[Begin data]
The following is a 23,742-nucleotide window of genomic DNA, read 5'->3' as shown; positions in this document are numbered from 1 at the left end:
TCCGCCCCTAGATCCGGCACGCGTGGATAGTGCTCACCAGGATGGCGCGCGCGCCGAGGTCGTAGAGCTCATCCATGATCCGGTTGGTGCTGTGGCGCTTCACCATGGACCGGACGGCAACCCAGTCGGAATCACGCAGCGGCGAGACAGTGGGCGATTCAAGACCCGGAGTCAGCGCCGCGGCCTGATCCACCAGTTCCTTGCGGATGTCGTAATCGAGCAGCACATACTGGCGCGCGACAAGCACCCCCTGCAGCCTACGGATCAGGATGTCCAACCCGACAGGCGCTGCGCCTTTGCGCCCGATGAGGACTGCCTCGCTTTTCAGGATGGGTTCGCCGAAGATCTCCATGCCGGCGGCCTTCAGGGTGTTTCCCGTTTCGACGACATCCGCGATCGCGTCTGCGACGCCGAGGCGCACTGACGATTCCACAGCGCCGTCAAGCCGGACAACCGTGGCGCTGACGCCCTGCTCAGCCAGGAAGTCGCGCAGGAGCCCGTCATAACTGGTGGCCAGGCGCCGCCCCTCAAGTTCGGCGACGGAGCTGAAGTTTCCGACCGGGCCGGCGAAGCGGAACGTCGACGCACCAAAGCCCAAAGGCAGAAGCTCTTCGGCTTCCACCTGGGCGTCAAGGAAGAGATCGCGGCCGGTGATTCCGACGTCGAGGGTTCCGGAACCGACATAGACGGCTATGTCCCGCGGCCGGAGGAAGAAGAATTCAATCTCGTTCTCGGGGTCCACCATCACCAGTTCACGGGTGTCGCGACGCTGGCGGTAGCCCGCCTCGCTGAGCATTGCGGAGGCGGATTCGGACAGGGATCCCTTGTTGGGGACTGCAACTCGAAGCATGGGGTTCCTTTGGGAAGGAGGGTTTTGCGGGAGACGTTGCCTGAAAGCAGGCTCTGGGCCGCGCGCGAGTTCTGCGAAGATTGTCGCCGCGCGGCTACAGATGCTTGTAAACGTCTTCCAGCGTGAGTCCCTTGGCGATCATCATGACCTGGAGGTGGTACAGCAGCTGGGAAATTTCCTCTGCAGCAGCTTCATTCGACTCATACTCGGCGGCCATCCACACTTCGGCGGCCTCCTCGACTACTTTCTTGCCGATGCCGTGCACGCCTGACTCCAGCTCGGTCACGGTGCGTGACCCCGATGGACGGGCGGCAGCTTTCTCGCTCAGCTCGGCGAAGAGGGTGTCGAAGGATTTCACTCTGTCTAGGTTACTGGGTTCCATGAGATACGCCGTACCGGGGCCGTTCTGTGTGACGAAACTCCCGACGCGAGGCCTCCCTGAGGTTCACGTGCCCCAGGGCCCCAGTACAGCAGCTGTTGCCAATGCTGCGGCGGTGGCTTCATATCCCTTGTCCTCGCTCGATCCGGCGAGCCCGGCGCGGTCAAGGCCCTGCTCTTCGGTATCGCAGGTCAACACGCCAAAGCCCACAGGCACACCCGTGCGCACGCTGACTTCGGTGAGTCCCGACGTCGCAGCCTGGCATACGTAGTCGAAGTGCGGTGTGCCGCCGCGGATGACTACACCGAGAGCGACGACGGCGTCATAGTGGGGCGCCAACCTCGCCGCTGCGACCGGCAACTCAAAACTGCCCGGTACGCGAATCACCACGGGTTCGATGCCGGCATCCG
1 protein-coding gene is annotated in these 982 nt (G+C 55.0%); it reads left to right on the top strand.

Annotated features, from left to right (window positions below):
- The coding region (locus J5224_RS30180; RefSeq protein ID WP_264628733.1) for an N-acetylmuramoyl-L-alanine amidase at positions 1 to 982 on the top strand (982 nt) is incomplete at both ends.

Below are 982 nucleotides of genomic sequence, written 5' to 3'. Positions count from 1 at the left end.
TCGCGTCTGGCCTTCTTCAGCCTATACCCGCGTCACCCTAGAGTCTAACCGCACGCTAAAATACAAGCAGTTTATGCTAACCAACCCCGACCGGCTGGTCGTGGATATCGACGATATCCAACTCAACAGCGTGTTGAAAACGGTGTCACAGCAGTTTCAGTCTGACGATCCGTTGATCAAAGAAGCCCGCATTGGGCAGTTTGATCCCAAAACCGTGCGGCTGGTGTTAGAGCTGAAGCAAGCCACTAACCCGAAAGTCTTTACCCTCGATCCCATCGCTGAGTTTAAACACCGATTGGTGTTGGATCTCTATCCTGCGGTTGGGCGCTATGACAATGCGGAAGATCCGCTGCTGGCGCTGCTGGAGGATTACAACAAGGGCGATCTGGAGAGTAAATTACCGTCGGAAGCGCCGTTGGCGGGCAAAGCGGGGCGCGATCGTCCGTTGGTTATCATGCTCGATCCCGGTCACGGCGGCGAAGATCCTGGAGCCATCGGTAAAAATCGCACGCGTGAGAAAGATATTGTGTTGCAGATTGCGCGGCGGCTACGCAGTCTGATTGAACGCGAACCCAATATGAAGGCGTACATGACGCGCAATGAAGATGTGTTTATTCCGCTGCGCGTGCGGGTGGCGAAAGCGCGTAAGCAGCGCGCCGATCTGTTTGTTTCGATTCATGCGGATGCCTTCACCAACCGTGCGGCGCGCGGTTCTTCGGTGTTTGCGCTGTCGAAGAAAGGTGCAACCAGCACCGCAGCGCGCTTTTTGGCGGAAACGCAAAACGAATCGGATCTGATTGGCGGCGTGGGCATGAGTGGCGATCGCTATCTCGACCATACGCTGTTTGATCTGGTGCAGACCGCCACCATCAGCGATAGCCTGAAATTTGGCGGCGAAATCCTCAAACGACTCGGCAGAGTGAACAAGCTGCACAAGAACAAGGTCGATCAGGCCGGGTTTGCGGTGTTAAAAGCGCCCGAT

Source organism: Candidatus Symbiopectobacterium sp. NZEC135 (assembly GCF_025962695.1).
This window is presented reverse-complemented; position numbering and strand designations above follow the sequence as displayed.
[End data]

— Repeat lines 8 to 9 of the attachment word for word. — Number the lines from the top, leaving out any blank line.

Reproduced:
Source organism: Candidatus Symbiopectobacterium sp. NZEC135 (assembly GCF_025962695.1).
This window is presented reverse-complemented; position numbering and strand designations above follow the sequence as displayed.